Seventh Circuit Court of Appeals Holds Lake County Firings Were Not Age Discrimination

By: Melanie M. Dunajeski, Drewry Simmons Vornehm, LLP

The U.S. Seventh Circuit Court of Appeals recently upheld the decision of the USDC for the Northern District of Indiana’s grant of summary judgment in favor of Lake County and against 28 fired retirement-aged employees on their claims of age discrimination. (Aaron Carson et al. v. Lake County Indiana,  7th Cir. Ct. Appeals No. 16-3665, decided July 26, 2017).  The case arose from a fiscal emergency Lake County faced beginning in 2008 and leading up to a crisis in 2013. As part of its efforts to “staunch financial bleeding”, the County offered retirement incentive packages to employees aged 65 and over.  One of these packages offered retirement with 5 years of supplemental insurance (over Medicare) paid by the County on an Aetna retiree plan, with the employee free to be rehired on a part-time basis.  A number of employees accepted this offer, retired, enrolled in the supplement, and returned to work on a part-time basis – but by October of 2013, Aetna notified the County that the practice of including current employees on the supplemental plan disqualified the County from favorable tax treatment.  If continued, plan costs would skyrocket.  Since the County had undertaken the retirement incentives to save money, it opted to notify all the affected rehired, part-time employees that their employment would end.  Notably, these terminated employees retained access to the Aetna supplemental plan.  In holding that the County had not discriminated against the terminated employees on the basis of their age, the court noted that nearly 150-200 employees, nearly 10% of the County’s workforce was age 65 and older, but that the 28 affected workers were all persons who had (1) accepted the County’s offer to retire and rehire on a part-time basis; (2) were age 65 or older; (3) had Medicare as their primary insurance; and (4) had enrolled in the Aetna supplemental plan.  The court determined that age was not the “protected trait” that actually motivated the County’s decision; but rather it was their impermissible participation in the retiree supplemental insurance plan as current employees and the County’s desire to preserve the affordable supplemental coverage offered under the plan to all of its retirees that was the impetus for the firings.  While the court agreed that the County could have offered these employees the choice of retaining their employment or their supplemental coverage, the fact that it did not choose to do so was not driven by employee age, noting that other employees aged 65 and older who did NOT participate in the Aetna plan did not lose their jobs.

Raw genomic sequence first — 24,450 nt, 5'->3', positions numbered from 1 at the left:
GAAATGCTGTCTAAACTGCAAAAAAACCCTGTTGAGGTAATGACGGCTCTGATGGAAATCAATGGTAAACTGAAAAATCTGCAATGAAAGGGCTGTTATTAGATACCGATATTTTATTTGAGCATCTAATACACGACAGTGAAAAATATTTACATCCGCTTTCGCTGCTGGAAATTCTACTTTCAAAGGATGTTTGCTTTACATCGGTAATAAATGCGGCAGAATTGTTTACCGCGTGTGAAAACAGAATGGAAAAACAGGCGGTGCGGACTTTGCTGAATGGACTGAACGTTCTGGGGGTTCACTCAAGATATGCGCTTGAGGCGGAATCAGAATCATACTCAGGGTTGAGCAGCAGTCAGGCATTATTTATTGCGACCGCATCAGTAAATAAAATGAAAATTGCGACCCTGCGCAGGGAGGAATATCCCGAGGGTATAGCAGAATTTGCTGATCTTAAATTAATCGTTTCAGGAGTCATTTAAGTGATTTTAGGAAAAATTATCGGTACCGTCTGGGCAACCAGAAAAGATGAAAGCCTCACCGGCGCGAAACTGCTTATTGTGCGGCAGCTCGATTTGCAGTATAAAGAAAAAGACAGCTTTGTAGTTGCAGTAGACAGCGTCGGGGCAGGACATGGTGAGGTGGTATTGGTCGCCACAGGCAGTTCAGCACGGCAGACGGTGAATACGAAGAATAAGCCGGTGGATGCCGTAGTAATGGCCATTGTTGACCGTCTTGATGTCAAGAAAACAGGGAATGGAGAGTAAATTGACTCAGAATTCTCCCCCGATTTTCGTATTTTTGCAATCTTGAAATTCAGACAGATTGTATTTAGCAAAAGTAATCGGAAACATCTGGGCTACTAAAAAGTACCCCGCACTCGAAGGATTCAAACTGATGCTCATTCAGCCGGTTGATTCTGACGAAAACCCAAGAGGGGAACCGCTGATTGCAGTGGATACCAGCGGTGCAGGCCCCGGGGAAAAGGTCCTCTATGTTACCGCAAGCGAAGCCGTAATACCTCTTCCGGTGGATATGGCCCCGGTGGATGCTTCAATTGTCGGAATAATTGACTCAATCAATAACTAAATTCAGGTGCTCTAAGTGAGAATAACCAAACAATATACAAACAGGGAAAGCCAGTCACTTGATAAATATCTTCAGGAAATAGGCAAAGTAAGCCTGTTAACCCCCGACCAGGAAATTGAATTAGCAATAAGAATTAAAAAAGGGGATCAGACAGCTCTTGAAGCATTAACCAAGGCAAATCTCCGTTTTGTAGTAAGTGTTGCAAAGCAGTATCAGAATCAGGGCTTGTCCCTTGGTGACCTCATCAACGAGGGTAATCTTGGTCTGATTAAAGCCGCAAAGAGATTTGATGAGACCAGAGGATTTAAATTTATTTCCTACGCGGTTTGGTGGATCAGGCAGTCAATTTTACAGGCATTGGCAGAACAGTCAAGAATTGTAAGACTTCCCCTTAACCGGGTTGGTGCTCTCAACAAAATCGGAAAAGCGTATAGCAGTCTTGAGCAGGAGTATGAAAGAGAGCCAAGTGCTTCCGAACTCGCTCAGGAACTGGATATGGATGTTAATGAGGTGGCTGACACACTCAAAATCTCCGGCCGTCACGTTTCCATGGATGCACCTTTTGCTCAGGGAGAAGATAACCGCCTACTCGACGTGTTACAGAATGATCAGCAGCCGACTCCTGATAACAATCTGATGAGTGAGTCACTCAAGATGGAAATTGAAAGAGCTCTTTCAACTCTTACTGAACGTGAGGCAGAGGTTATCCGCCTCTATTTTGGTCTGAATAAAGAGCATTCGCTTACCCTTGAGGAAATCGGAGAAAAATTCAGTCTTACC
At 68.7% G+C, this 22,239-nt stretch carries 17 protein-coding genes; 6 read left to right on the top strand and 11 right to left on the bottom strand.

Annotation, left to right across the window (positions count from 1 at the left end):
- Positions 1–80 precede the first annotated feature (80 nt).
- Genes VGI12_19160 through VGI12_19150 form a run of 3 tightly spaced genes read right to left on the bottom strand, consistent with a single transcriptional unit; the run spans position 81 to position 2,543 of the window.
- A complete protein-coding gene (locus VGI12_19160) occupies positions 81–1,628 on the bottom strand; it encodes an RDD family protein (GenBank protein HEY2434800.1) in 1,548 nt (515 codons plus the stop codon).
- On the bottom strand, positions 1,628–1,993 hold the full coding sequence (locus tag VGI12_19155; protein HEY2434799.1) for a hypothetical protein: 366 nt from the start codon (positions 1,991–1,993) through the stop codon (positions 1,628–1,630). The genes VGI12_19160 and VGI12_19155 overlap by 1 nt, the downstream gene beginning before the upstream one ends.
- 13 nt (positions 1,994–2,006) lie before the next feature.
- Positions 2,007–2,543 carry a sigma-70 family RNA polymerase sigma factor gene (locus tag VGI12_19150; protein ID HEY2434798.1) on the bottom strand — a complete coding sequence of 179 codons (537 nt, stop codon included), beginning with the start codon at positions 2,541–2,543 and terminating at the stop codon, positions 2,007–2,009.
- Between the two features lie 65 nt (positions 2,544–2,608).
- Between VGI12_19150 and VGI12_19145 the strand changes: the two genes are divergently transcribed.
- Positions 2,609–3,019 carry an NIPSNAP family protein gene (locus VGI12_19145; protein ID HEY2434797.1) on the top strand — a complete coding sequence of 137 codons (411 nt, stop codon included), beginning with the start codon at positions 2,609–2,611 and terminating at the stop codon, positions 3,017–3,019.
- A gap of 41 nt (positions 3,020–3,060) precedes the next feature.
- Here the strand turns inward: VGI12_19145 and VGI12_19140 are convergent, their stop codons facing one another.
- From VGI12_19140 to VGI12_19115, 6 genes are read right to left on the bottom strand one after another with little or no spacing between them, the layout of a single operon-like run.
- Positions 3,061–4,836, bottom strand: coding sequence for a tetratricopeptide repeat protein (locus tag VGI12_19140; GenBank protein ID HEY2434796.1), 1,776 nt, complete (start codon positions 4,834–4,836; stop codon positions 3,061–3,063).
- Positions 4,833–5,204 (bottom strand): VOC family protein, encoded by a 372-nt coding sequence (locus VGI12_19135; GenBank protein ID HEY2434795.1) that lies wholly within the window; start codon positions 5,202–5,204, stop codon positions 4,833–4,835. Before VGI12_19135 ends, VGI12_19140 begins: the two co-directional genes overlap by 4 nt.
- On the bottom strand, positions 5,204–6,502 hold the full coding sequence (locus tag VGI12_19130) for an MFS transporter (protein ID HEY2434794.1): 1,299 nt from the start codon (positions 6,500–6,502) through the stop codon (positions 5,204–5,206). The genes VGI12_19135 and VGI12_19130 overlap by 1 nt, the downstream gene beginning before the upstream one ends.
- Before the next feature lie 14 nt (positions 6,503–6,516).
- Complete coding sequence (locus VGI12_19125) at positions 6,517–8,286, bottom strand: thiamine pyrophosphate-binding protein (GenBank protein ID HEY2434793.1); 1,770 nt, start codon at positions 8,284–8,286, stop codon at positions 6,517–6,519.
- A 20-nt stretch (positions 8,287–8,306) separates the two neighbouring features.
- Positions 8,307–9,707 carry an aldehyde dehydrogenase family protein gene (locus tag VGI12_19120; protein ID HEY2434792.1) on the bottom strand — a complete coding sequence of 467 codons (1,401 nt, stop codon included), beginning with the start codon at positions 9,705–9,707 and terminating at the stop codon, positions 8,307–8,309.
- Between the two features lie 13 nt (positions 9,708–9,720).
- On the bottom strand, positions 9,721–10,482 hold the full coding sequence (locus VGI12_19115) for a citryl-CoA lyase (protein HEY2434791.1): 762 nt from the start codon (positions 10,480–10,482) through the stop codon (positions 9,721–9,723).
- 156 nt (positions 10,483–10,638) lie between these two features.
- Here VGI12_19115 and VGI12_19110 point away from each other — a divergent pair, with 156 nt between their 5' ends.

What can we all draw from this?  There are frequently some intersections between age and cost of employment – such as higher salaries paid to employees with long years of experience, or as here – where retirement incentives were offered as part of an employer retrenchment.  Further, it is possible to conduct RIFs in a legal and unbiased way, even where age may play a necessary factor in identifying persons eligible to participate.  Finally, wherever employee benefits are part of the equation, you must be certain that the benefit you are seeking to extend can be legally offered to the class of employees you have targeted.